Well, 2020 hasn’t been the best year so far. It has had so many unpleasant surprises for people globally that it would probably take a few decades to forget the disaster and doom it has brought upon us. It is the year that started with the Australian Bush fire, and nature hit the pause button on life as we know it with the coronavirus.
While it seems like the world couldn’t face any more troubles beyond the COVID-19 pandemic, we had to battle issues murder hornets, a locust attack, earthquakes, oil spills in oceans, the Beirut explosion, and flight crashes that claimed numerous lives. In short, the past eight months have been the worst nightmares brought to life! However, that’s not where the horror ends. A new fear that’s gripping people is Hurricane Laura.
How it all began?
The tropical storm Laura hit western Cuba a few days ago before developing into a hurricane. It grew stronger as it neared the Gulf Coast and is now edging closer to Texas and Louisiana. With sustained winds of over 75 miles per hour, experts believe that it could spell horror to Texas and Louisiana residents.
What do we know so far?
According to the National Oceanic and Atmospheric Administration (NOAA) reports and the data gathered from their hurricane hunter plane, the hurricane is most likely to become a Category 3 storm. There is also a possibility of it going higher in the next few days.
The center of this storm is around 620 miles from in Galveston, Texas. The wind is moving at a rapid pace of 6 miles per hour.
National Hurricane Center
The warning from the National Hurricane Center suggests that the areas of stretches from San Luis Pass, Texas, through Intracoastal City, Louisiana, Galveston and Galveston Bay, and Houston metro area are under the extended scanner for the hurricane watch.
The National Hurricane Center also suggested that the hurricane might bring along a rain of four to eight inches over the next few days, from Wednesday, August 26, 2020, through Saturday, August 29, 2020. However, isolated areas along the Gulf coast could experience rainfall as high as 12 inches. This means the region could run the risk of an urban flood and widespread flash flooding.
The Threat Ahead
The tropical storm has claimed around nine lives so far in the Caribbean, and it is getting stronger and makes its landfall in the US. The storm could spell more doom. The storm could surge to over seven to eleven feet along the coast’s portions, which makes Houston particularly vulnerable.
The reason for this is simple. The concrete village that Houston is, it has a poor drainage system that makes it vulnerable to floods, the most recent devastating event being Hurricane Harvey and the rainfall that came along in the year 2017. If the same were to repeat this year, it could wreck as much doom as the horrible Hurricane Rita from 2005. Hurricane Rita came just a month after Hurricane Katrina, which resulted in over a hundred people losing their lives during Texas’s evacuations.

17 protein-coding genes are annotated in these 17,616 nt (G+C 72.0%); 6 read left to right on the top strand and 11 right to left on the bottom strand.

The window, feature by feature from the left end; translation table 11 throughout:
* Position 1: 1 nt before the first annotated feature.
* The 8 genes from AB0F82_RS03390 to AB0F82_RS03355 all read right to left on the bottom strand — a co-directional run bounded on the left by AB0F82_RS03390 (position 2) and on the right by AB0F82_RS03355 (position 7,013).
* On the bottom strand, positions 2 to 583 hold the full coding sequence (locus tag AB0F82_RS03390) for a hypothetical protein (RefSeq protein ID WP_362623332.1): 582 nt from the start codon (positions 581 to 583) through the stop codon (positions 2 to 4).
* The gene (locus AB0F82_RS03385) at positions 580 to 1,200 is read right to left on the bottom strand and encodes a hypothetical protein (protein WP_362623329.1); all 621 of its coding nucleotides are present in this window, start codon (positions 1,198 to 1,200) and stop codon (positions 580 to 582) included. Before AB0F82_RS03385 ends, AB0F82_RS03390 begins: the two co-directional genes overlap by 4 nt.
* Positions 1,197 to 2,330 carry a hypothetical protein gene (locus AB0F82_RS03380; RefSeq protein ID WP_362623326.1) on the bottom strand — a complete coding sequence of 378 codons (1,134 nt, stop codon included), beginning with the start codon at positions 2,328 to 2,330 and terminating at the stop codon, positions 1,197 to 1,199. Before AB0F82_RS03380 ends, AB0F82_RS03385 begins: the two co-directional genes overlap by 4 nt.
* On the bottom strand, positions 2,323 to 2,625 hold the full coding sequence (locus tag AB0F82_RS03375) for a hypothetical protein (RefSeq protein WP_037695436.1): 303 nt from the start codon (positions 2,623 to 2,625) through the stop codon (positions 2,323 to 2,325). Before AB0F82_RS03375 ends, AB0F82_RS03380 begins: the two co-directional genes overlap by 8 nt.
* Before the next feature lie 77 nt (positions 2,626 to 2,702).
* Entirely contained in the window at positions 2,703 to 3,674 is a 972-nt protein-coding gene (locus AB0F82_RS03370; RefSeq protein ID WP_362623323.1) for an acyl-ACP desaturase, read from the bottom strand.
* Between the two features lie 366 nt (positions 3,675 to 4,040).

To avoid deaths during the evacuation when the hurricane is wreaking havoc, Texas has already started its evacuation efforts. Besides suspending the city services since Tuesday afternoon, Galveston and Jefferson County, Texas citizens also got a mandatory evacuation order. This is to ensure the necessary precautions are in place to protect the residents from Hurricane Laura. Orange County, Texas, is seeing a surge in voluntary evacuation to reduce the damage from the impending doom that is the Tropical Storm Laura.
The Fear and Uncertainty
The prevailing fear of the hurricane is gripping people in the sense of uncertainty. While the COVID-19 virus made people fear visiting the stores, the hurricane has brought back the serpentine queues. People are hoarding essentials just the way they did at the time of the pandemic. This goes on to create a new fear and a mad rush to buy before things run out of stock.
As Hurricane Laura comes soon after the Marco, the Gulf Coast regions seem to be the worst hit. Two powerful storms taking over the coast in just 48 hours and claiming numerous lives are only adding to the fear of impending doom. The authorities have issued a warning that things could get worse over the next two months as most named storms usually occur between August and November.
Naming a storm happens when it has a rotating circulation with a wind speed of 39 miles per hour. The same storm gets the classification of a hurricane when the wind’s speed further increases to 74 miles per hour. While that’s scary, we can only hope that the storm passes and wreaks no more havoc.